BAGHDAD, Iraq – The U.S. military will be more sensitive to Islam and intrude less into Baghdad's neighborhoods when a new Army division takes control of the Iraqi capital on April 15, Army commanders said Monday.
It will bring fewer soldiers, fewer tanks and fewer armored vehicles. It plans to spend far less time in the bustling city, remaining instead in eight bases — most of which sit beyond the city limits.
"We'll be much more mobile and less obtrusive in these communities," 1st Cavalry Division's Col. Mike Formica told a press gathering.
The division also intends to display a rudimentary knowledge of Arabic language and customs, Formica said. Officers and sergeants are undergoing "cultural sensitivity training" in Jordan and at Fort Hood before arriving in Baghdad, Formica said.
Many Iraqis complain that American soldiers have been culturally clubfooted in occupation so far, showing little knowledge of or sensitivity to Iraqi and Islamic traditions. Some commanders believe this has turned many Iraqis against the Americans and helped fuel the insurgency.
Incoming Marines plan to live within Iraqi communities when they take over an insurgent-filled area west of Baghdad from the 82nd Airborne Division (search).
"We will arrive culturally aware of the Arab culture and Islamic traditions," said Formica, who commands the 1st Cavalry's 3,000-member 2nd Brigade, which reached Baghdad from Kuwait last week. Formica's brigade is based near Baghdad International Airport.
The unit's soldiers — who have already taken part in raids and combat operations — can be recognized around Baghdad by their distinctive horse head shoulder patch. No 1st Cavalry soldiers had been injured or killed in combat as of Monday morning, Formica said.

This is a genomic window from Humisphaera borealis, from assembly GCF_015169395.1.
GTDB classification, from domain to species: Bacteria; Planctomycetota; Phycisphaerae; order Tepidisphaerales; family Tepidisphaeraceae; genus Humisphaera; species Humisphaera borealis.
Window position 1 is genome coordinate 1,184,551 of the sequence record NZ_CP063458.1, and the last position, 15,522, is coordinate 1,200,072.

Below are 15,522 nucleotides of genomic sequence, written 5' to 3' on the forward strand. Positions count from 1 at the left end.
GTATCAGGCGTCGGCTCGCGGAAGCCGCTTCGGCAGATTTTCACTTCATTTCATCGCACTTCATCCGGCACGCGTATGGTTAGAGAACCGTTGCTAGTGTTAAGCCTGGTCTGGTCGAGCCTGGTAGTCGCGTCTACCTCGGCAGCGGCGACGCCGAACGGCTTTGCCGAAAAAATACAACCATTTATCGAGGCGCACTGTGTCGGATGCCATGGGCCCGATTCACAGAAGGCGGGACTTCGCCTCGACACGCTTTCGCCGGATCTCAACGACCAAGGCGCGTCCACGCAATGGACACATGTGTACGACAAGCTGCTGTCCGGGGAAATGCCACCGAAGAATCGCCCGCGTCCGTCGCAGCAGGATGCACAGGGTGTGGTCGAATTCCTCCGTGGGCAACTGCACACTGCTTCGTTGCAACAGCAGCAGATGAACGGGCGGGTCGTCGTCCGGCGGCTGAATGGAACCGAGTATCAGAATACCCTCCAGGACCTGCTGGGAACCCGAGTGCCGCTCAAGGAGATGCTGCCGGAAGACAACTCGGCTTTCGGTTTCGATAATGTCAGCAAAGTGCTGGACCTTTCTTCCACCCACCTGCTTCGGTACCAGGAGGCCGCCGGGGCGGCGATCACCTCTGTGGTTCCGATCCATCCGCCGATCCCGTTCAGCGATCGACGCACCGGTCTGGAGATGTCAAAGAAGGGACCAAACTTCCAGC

But a 1st Armored deputy commander, Brig. Gen. Mark Hertling, warned that the incoming division still faces a "very complex insurgency." The adjustments to the division's occupation style are based on guerrilla tactics, said Hertling, whose division has controlled the Iraqi capital since May.
Instead of the 1st Armored's street-chewing tanks and Bradley Fighting Vehicles (search) — of limited use in urban guerrilla warfare — the 1st Cavalry will rely on smaller armored Humvees (search), which offer protection from ambush without blocking traffic.
"We've changed things based on what the enemy is doing," Hertling said. "We worked with the 1st Cav and the Department of the Army to design the right force. They'll be much better prepared to deal with the changing operations than a combat force that arrived last May."
The Texas-based division has spent the past year studying 1st Armored's experiences in Baghdad, and training itself for "stability operations" rather than the high-intensity conflict the 1st Armored prepared for, Formica said. Incoming troops spent four months training for urban combat, the colonel said.
"We've gone from an armored brigade to a motorized brigade with soldiers who understand how to do operations inside an urban environment," Formica said.
The 1st Cavalry Division will occupy a larger swath of Iraq, stretching beyond the sprawling city of Baghdad to encompass the farmland and outlying towns to the north and west, including the Taji air base, about 20 miles north of Baghdad.
The larger zone will be held with far fewer soldiers. The 1st Cavalry will command a 25,000 to 30,000-member occupation force made up of the division's 18,000 soldiers, along with Military Police, engineers and a reserve unit.
At its peak, the 1st Armored Division and troop contingents under its command numbered 37,000, Hertling said.
Iraqi police and civil defense corps are expected to take over an expanding amount of the capital's policing duties. Hertling said Baghdad's police force, which currently counts 9,000 officers, will be fully staffed with 19,000 officers when 1st Cavalry's yearlong stint ends.
Hertling said 1st Armored is also in discussions with Iraq's Ministry of Transportation to turn over Baghdad International Airport to civilian control. No date has been set for opening the airport to commercial traffic. The airport has been plagued by rebels using shoulder-fired missiles to hit departing aircraft.